242, 38 Am. St. Rep 241, 21 S. W. 433; Gleason v. Spray, 81 Cal. 217, 15 Am. St. Rep. 47, 22 Pac. 551; Gray v. Schofield, 175 III 36, 51 N. E. 684; Bruner v. Bateman. 66 Iowa, 488, 24 N. W. 9; Amphlett v. Hibbard, 29 Mich. 298; Cum-mings v. Busby. 62 Miss. 195; Stalling's v. Hullum, 89 Tex. 431; Martin v. Harrington, 73 Vt. 193. 84 Am. St. Rep. 704, 50 Atl. 1074.

1. Snedecor v. Freeman. 71 Ala. 140; Sargent v. Wilson, 5 Cal. 504: McDonald v. Crandall, 43 111. 231, 92 Am. Dec. 112; Wallace v. Har-lis, 32 Mich. 380; Howell v. Bush, 54 Miss. 437; McCreery v. Schaffer, 26 Neb. 173, 41 N. W. 996; Atkinson v. Atkinson, 37 N. H. 434; .Joyner v. Sprigg, 132 N. C. 580. 44 S E 122; Hildebrand v. Taylor, 6 Lea, (Tenn.) 659; Whetstone v. Coffey, 48 Tex. 269. In Massachusetts, a contrary view was at one time adopted (Richards v. Chace, 2 Gray [Mass:] 383), but this was subsequently changed by statute (Smith v. Provin, 4 Allen [Mass.] 516). See Pub. St. Mass. v. 123, Sec. 7.

Sec. 248 ] Estates Arising From Marriage.

The statutory requirement of the joinder of the wife applies as well to a mortgage as to as absolute conveyance of the homestead.1a But it does not apply in the case of a mortgage given by the husband to secure the purchase money.lb consorts in joint tenancy.3 Apart from such a statutory declaration, the wife cannot properly be said to have any estate in the homestead property of her husband during his life, and the application of the term "estate" to her statutory right to prevent any alienation by him, or to her contingent right to succeed, on his death, to the homestead privilege, is to be avoided.4 That the joinder of the wife is necessary, in the case of a conveyance of the husband's homestead, or that she has a right to succeed, on his death, to the homestead privilege, does not in any sense make her the owner of an estate in the land during the husband's life.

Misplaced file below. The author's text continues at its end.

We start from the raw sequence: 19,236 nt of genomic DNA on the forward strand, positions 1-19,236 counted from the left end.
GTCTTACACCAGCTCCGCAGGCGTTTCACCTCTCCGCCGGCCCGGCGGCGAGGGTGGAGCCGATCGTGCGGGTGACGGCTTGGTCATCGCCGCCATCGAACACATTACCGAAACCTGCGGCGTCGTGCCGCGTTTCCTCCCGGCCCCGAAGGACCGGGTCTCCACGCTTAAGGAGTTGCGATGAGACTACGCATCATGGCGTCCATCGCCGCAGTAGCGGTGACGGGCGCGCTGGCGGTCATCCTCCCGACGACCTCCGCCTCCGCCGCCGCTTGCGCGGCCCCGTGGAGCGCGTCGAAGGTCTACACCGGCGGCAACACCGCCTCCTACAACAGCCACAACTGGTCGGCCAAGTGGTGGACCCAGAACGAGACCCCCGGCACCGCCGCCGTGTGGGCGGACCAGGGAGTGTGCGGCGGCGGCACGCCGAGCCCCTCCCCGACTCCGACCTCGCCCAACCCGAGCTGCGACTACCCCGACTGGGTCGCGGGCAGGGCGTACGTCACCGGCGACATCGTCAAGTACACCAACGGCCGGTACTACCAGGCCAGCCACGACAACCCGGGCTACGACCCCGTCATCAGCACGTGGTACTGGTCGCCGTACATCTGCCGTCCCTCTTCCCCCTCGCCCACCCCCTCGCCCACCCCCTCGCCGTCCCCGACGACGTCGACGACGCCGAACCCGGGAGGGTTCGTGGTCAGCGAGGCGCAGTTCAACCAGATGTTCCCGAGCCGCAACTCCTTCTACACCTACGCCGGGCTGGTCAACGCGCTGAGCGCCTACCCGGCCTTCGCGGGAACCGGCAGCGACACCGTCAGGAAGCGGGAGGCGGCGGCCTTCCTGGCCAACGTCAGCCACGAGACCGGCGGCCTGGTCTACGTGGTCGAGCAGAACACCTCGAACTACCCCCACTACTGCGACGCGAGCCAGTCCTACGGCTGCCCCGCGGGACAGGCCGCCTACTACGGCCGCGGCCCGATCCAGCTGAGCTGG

Lc. Willingham v. Slade, 112 Ga. 418, 37 S. E. 737; Lunt v. Neeley, 67 Iowa, 97, 24 N. W. 739; Hurt v. Cooper, 63 Tex. 362; Coker v. Roberts, 71 Tex. 597, 9 S. W. 665.

Occasionally a purchaser for value without notice, actual or constructive, of the homestead character of the property has been held to take tree from any adverse claim based upon such character,1c and there are to be found occasional intimations of such a view, apart from actual decision.2

In California, and one or two states which adopted its statutory provisions, the legislature, in view. apparently, of the fact that the survivor of the marriage is given the homestead property, provided in terms that homestead property should be regarded as held by the la. Thompson v. New England Mortgage Security Co,, 110 Ala. 400, 55 Am. St. Rep. 29, 18 So. 315; Hart v. Church, 126 Cal. 471, 77 Am. St. Rep. 195, 58 Pac. 910; Way v. Scott, 118 Iowa, 197, 91 N. W. 1034; Jenkins v. Simmons, 37 Kan. 496, 15 Pac. 522; Tong v. Eifort, 80 Ky. 152; Girzi v. Carey, 53 Mich. 447, 19 N. W. 139; Alt v. Banholzer, 39 Minn. 511, 12 Am. St. Rep 681, 40 N. W. 830; Hubbard v. Sage Land, etc., Co., 81 Miss. 616, 33 So. 113; Amer. Sav., etc., Ass'n v. Burg-hardt, 19 Mont. 323, 61 Am St. Rep. 507, 48 Pac. 391; McCreery v. Schaffer, 26 Neb. 173, 41 X. W. 996; Sampson v. Williamson, 6 Tex. 102, 55 Am. Dec. 762; Anderson v. Stadlmann, 17 Wash. 433, 49 Pac. 107; Moran v. Clark, 30 W. Va. 358, 8 Am. St. Rep. 66, 4 S. E. 303; Dunn v. Buckley, 56 Wis. 190, 14 N. W. 67.

Ark. 367, 50 S. W. 865; Van Sandt v. Alvis, 109 Cal. 165, 50 Am. St. Rep. 25, 41 Pac. 1014; Christy v. Dyer, 14 Iowa, 438, 81 Am. Dec. 493; Sheldon v. Pruess-ner, 52 Kan. 579, 22 D. R. A. 709, 35 Pac 201; Amphlett 7. Hib-bard, 29 Mich. 298; Billingsley v. Niblett, 56 Miss. 537; Roby v. Bismarck Nat. Bank, 4 N. Dak. 156, 50 Am. St. Rep. 633, 59 N. W. 719; Roy v. Clarke, 75 Tex. 28, 12 S. W. 845.

2. Taylor v. Hargous, 4 Cal. 268, 60 Am. Dec. 606; Lynn v. Sentel, 183 111. 382, 75 Am. St. Rep. 110, 55 N. E. 838; Cropper v. Goodrich, 89 Kan. 589, 132 Pac. 163; Bauman v. France, 37 Neb. 807, 56 N. W. 395.